Food is the energy we put inside our body to help it power its processes, build muscle and carry out essential repairs. To suggest that taking this away is a good thing seems counter-intuitive, yet this is exactly what scientific studies tell us need to happen. To understand why and why we benefit, we must also examine the role of food.

The food we eat provides nutrients for us which are used to carry out a variety of functions in our body. Everything food does however comes down to a very simple, fundamental process: the production of Adenosine Triphosphate (ATP)which powers our body at a cellular level. Viewed like this, food becomes free of its type-casting into particular dietary labels and it then becomes a regulatory mechanism for energy consumption in the human body. In plain English, regulating the amount of food we eat also regulates the amount of energy the body must put into things like work, exercise, and inflammation.

Physical, Mental and Cardiovascular Benefits of Intermittent Fasting

Because intermittent fasting isn’t specific to any diet is more a lifestyle choice than a dietary exercise. Any length of time between 8 and 48 hours without food is considered a fasting interval. Obviously, there is no snacking of any sort taking place and, during the fasting interval, any beverage such as coffee or tea that has more than 50 Calories is considered to have broken the fast because it stops the body from using up its fat stores and carrying out essential maintenance and repair at a cellular level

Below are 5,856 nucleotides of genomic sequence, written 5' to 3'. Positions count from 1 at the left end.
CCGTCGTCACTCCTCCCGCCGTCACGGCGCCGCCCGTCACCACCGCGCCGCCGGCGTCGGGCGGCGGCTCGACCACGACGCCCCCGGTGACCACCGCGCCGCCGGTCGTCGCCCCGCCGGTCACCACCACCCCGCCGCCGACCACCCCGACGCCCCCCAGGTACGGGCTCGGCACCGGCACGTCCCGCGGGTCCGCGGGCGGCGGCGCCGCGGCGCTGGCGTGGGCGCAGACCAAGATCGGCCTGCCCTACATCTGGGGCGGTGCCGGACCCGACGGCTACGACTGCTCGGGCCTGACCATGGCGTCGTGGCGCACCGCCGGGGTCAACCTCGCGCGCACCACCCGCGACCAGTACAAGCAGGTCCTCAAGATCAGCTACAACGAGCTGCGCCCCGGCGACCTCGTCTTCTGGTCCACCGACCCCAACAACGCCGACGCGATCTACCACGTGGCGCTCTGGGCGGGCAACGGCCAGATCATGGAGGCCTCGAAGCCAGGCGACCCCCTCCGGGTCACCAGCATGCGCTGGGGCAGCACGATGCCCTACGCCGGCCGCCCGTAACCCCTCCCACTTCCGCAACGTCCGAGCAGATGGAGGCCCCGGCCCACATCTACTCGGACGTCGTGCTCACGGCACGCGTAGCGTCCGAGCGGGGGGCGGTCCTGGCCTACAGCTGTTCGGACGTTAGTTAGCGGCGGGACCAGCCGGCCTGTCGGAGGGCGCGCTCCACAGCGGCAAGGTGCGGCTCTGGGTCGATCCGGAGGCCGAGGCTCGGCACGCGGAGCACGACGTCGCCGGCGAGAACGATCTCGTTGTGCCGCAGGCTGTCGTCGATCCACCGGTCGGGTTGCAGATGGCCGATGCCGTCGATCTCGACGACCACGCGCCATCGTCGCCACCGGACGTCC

The benefits of intermittent fasting do not stop there, however. While far from exhaustive and while there’s still research being carried out to further understand the metabolic pathways through which fasting helps the body this list of physical, mental, and neurological benefits show exactly why intermittent fasting should be on everyone’s list of things to do from time to time:

Glycogen depletion and insulin resistance recalibration through exercise while fasting
Improved metabolism and circadian biology
Improved cardiovascular health and improved blood circulation in the brain
Weight control
Can improve the brain’s chances against Alzheimer’s
Reduced chances of heart disease
Reduced inflammatory response in the body and improved immune system
Increased lifespan
Improved memory, cognition, and mood
Promotes neurogenesis and reduces chances of Parkinson’s

Whichever way you approach it, right now, regulating the energy available to the body through intermittent fasting is a lifehack that delivers science-backed health benefits.

Healthy Eating TipsSnack on fruit and vegetables instead of crisps and chocolate bars. 

Try to eat meals that are at least half vegetables. Vegetables can be eaten in pretty much unlimited amounts and can easily fill up a plate making a meal look larger. 

Use fresh sliced tomato or mashed avocado instead of ketchup and mayo in sandwiches. Most sandwiches and wraps taste delicious without any sauces at all when topped with fresh tomatoes, cucumbers and lettuce.